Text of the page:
Races › Arena Games
23 Aug 2020
3 min read
After three breathless Triple Mix race formats – for competitors and online viewers alike – Germany’s Justus Nieschlag emerged victorious in the debut event of the SLT Arena Games in Rotterdam, edging Portugal’s Vasco Vilaca and Spain’s Javier Gomez to the inaugural title.
Where the women’s race had reigning Ironman world champion Anne Haug, the men’s event also had a major coup in the presence of Javier Gomez, 37, on a Super League start line for the first time since Hamilton Island in 2017.
The Spanish superstar of tri – a record five-time ITU world champ – was facing his old ITU and Olympic Games nemesis, GB’s Jonny Brownlee, as well as South Africa’s run powerhouse Richard Murray. The German pair of Justus Nieschlag and Jonas Schomburg were the dark horses for the Rotterdam title.
In a unique blending of virtual and in-the-flesh racing, the Triple Mix consisted of the first stage being the classic triathlon order of swim-bike-run legs. The second stage provided bike-run-swim action, before the final stage was a run-swim-bike showdown.
The distances for each were a swim leg of 200m place in an Olympic-sized pool, a bike of 4km aboard a Tacx Neo2T smart trainer and the run being 1km on self-powered curved treadmills, all projected onto the Zwift virtual platform.
After 400m in the water of Stage 1, there was little to separate the men with France’s Pierre Le Corre the first out of the pool in 2:07mins.
Onto the 4km bike and a group of seven had emerged, with Jonny Brownlee – as we’ve seen countless times over the years – dictating the tempo as Gomez and Murray dropped off the back.
Onto the run and German talent Jonas Schomburg, running barefoot to save transition time, dominated the four kilometres on Zwift. The 26-year-old had a winning margin of 7secs over Brownlee and 8secs over Vilaca by the final of Stage 1, with Gomez 20secs back and Murray 28secs.
The second stage provided bike-run-swim action, and the pack of 10 emerged off the bike together. Now it was a split between those wearing shoes (notably Brownlee and Gomez) and those without on the curved treadmill run.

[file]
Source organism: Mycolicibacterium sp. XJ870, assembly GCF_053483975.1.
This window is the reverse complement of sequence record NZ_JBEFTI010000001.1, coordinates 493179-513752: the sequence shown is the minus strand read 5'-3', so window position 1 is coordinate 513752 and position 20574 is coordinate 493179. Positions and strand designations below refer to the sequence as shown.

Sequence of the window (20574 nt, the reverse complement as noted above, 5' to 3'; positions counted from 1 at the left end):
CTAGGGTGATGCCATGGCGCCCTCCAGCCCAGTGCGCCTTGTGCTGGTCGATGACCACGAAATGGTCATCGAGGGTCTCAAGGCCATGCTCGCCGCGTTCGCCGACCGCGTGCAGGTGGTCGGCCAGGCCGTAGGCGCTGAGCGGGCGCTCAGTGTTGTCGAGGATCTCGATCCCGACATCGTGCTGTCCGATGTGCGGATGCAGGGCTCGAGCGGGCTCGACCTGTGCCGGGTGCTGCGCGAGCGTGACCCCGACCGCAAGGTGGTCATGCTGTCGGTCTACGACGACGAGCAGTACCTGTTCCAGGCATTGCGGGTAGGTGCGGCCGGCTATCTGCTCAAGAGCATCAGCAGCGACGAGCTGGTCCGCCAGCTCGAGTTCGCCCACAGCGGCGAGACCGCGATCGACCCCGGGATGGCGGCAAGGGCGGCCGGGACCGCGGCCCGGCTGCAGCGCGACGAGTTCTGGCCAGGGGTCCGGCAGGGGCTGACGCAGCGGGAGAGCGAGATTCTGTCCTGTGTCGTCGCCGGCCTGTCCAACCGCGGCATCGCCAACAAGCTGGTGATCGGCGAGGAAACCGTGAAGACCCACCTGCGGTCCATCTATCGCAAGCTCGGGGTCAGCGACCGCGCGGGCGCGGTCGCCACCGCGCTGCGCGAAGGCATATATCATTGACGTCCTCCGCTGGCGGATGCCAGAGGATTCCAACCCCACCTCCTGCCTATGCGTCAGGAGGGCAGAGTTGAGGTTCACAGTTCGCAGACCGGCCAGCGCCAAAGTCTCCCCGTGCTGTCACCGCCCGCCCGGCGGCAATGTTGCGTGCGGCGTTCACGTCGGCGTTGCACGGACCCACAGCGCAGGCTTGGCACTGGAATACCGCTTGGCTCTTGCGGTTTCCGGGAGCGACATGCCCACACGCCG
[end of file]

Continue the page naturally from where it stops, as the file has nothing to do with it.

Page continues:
Schomburg again emerged in the lead after 1km, with a narrow margin of 1sec over Le Corre and Gomez. Murray had a 2.3sec deficit and Brownlee was adrift by 11secs.
Yet it would be Schomburg’s compatriot Justus Nieschlag, aged 27, who’d emerge as the leader in the pool and take the 10 points for the Stage 2 title win ahead of Schomburg and Le Corre.
Schomburg would begin Stage 3’s run-swim-bike format as the man to beat, and Murray would take the battle to him at a 19km/hr pace. By the closure of the 1km run, the South African former Super League race winner had a 1sec advantage over Le Corre and three seconds over Vilaca and Schomburg, with Brownlee some 14secs back.
Onto the 400m swim and Vilaca was first out of the water, 1sec ahead of his Iberian rival Gomez and 4secs ahead of Schomburg. While the women’s race was a done deal by the final discipline of the day, for the men it was all to play for on the 4km bike.
With a kilometre to go, Vilaca and Gomez was inseparable with the latter’s proven class coming into play as the day progressed. Yet it would be Vilaca who would take the Stage 3 title ahead of Gomez by just 0.25secs.
The remaining eight athletes were grouped in a pack and the overall honours were up for grabs. With just 200m of the racing to go, Nieschlag edged to the front of the group and pipped Schomburg at the last to take the Arena Games title by a matter of milliseconds to cap an enthralling hour of racing.
The final placings would see Nieschlag on 24 points, Vilaca on 22 and Gomez on 20 points.
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